In addition, reading through the play we can also explore that unlike Nora, there is no positive and clear purpose in Clara’s marriages. But she has stronger feeling to rebel against the societies’ view “The world made me a prostitute and I will turn the world into brothel.” (Friedrich, 1973, page 67) we also find that Clara has not lost her identity as Nora beacuse she never had one, and she can also be seen as vicitm of justice itself (Crokett ,1998,page 93). She was driven out of town with shame and she has been a prostitute, so she understands that her status is only higher than an animal and the only way to raise her status is to satisfy a wealthy man’s lust. She believes that there is no romantic love in this dehumanized world and her sexual relationship with men can raise her status in society and give her a better life. This is the reason why she gets married to Mr. Zachanassan, who dramatically changes her personal status and makes her become more powerful. As Clara describes “And millions more in cash. It was worth marriage. A greater teacher, and a dancer; a real evil. I’ve copied him completely.” (Friedrich, 1973 page 42) What’s more, we can see that the she does not care about a normal person’s life and feelings, as long as she can take revenge on the whole town people.
It is also important for us to observe other female characters such as Mrs. Linde in A Doll’s House and Mrs. Ill in The Visit. To start with, through these two character’s conversations and attitude toward life, we can find that they actually serve completely opposite roles in comparison with Nora and Clara. Mrs. Linde, for instance, is Nora’s friend who has working experience and takes responsibility for her family. “I had to turn my hand to anything I could find-first a small shop, then a small school, and so on. The last three years have seemed like one long working-day, with no rest.” (Ibsen 2002, page 20)
Meanwhile, even though, she has suffered poverty and was widowed when she was young, Mrs Linde can still manage to survive crises based on her truthful relationship with other people The ability for her to rebuild her relationship with Krogstad is a good case “I need someone to mother, your children need mother; you and I need each other. I trust you, Nils, the man you really are .” ( Ibsen ,2002 ,page 67) She wants Nora and Helmer to understand each other. “Helmer must know all about it. This unhappy secret must be disclosed; they must have a complete understanding between them, which is impossible with all this concealment and falsehood going on.” ( Ibsen ,2002 ,page 35)
In The Visit, through Mrs. Ill conversation with others, we understand that she is a person with a realistic personality. Unlike Clara, Mrs. Ill does not want to corrupt society; she loves her family ” there are no secrets in our family. What we always say is, anything God knows, our children ought to know”, (Durrenmatt, 1973 page 72). She is also aware of the fact that sometimes giving up somebody or something may lead to a later worthy life. “We would hang it in the bedroom. Over the bed. Alfred ‘ll be old one day. And you never know what might happen, it’s a comfort to have a souvenir.” (Durrenmatt, 1973 page 70) This might be the reason why she does not find a way to save her husband and buys things for other members of the family.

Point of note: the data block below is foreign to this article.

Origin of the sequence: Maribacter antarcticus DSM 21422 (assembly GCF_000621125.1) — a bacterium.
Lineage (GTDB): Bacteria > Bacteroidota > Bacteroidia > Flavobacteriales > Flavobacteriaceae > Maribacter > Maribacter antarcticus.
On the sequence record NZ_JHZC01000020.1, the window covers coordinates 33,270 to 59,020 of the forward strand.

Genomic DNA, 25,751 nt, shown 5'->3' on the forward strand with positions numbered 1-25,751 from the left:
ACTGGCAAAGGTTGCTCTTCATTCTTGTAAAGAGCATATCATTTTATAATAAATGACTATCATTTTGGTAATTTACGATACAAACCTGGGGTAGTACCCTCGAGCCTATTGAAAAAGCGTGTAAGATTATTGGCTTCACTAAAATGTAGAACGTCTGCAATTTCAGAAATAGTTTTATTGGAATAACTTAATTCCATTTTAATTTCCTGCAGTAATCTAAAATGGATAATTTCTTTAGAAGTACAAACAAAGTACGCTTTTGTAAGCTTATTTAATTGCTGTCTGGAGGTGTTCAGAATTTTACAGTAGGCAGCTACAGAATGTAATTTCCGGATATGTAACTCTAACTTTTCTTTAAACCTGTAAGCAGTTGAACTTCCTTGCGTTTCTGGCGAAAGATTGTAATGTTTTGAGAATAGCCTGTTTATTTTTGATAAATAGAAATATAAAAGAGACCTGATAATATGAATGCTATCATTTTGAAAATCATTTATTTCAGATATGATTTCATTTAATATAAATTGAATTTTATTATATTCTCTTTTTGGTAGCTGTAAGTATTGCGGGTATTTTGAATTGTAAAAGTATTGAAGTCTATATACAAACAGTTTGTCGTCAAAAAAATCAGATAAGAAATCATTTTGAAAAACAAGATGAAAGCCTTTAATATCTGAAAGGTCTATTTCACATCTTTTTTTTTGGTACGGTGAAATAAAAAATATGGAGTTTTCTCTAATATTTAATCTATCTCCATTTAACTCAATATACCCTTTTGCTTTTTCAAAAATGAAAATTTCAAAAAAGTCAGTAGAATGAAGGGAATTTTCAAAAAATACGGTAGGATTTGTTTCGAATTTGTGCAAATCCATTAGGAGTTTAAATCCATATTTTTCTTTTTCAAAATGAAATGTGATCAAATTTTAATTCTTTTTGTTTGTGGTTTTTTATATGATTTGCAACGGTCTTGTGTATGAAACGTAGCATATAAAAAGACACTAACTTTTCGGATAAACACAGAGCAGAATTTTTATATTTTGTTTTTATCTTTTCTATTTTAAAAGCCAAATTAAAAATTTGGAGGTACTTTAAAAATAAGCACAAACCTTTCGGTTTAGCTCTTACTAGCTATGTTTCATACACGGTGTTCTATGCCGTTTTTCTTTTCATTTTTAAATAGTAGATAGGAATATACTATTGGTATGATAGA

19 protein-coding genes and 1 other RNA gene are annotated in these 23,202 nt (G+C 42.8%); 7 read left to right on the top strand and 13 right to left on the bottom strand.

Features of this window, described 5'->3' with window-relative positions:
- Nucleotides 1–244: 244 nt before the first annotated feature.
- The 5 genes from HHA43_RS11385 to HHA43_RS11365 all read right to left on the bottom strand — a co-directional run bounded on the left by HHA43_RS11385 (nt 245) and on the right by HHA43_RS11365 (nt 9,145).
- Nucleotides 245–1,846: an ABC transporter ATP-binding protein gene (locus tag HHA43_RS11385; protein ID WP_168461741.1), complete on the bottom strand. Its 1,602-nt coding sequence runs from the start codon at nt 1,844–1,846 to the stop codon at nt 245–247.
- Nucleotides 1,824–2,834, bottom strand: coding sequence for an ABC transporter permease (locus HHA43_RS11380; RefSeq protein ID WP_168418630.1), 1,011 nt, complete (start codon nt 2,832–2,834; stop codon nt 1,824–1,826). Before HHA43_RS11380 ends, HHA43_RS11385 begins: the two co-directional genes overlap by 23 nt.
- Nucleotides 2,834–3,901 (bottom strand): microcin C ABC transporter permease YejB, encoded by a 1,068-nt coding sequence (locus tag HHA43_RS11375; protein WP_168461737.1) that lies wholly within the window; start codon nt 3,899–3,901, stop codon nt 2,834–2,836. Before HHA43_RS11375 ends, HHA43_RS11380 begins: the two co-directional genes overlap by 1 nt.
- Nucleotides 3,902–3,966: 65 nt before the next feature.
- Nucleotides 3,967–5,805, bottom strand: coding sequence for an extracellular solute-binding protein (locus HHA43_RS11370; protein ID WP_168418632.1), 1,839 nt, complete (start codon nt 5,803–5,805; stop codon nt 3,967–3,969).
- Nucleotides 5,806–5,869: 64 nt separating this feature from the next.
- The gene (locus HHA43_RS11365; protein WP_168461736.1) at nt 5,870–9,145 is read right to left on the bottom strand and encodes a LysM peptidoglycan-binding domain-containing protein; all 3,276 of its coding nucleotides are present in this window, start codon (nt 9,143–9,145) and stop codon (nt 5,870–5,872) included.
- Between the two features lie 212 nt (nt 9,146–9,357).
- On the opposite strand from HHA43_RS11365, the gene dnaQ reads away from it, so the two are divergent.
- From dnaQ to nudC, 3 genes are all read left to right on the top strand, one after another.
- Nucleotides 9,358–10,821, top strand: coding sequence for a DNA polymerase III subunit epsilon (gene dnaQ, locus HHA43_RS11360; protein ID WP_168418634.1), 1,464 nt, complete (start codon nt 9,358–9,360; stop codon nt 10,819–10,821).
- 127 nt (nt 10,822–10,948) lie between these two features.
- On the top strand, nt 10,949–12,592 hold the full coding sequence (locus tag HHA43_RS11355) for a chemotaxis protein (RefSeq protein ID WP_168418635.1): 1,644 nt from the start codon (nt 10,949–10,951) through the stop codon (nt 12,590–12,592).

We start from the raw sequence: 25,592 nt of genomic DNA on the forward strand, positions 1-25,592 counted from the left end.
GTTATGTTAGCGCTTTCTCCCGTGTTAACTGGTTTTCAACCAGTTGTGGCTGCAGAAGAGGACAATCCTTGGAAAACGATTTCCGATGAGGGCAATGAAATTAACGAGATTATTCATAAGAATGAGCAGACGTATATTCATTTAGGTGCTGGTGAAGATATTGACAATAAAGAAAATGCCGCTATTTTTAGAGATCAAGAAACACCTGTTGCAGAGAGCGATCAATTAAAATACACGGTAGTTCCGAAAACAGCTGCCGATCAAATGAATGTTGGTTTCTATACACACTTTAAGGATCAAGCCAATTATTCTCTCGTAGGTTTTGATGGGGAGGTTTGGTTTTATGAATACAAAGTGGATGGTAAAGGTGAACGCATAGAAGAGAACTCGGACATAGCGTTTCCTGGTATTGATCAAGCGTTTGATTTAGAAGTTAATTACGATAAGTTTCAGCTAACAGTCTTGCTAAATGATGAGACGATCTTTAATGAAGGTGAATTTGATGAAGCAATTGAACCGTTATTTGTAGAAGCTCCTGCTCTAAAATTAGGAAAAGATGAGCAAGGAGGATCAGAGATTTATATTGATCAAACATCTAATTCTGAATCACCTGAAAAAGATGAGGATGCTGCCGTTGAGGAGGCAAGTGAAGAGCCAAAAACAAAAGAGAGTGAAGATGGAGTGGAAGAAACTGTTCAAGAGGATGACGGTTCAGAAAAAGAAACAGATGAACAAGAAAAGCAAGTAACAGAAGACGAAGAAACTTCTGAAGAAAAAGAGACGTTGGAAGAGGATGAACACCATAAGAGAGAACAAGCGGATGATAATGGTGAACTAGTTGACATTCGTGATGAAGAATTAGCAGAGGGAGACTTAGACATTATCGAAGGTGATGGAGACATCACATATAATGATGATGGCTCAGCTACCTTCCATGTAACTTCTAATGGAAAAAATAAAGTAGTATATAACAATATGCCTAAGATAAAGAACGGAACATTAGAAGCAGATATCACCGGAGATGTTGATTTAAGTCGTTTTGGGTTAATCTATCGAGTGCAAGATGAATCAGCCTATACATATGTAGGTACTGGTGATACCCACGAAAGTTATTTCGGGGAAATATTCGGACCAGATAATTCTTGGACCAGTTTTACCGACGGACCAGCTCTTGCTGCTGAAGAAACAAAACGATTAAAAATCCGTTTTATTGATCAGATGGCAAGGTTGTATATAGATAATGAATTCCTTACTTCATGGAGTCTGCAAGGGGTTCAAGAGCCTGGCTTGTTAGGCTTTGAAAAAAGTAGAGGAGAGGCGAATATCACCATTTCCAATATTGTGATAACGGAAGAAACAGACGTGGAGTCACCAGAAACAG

In conclusion, I think that both plays describe female attitudes to marriage consistent with the 19th and 20th century Europe. Despite some similarities, there are many differences as they illustrate the institution of marriage in their respective societies. By examing the marriges of Nora in A Doll’s House, I believe that the information Ibsen wants to convey is to critisise the institution of marriage in conventional societies. As we can see in the text, Nora can be a happy and cheerful woman who can greatly gain respect as she devotes herself to marriage. However, the “social conception of marriage insists that for the sake of conformity she needs be nothing else apart from plaything, a doll, a nonentity.” (http://sunsite.berkeley.edu). However, if we analyze the character of Clara In the Visit, we will see that Durrenmatt uses her to judge the utilization of the marriage institution. He wants to make Clara’s marriage an example to demonstrate how marriage can be abused by woman to gain social acceptance and power through wealth.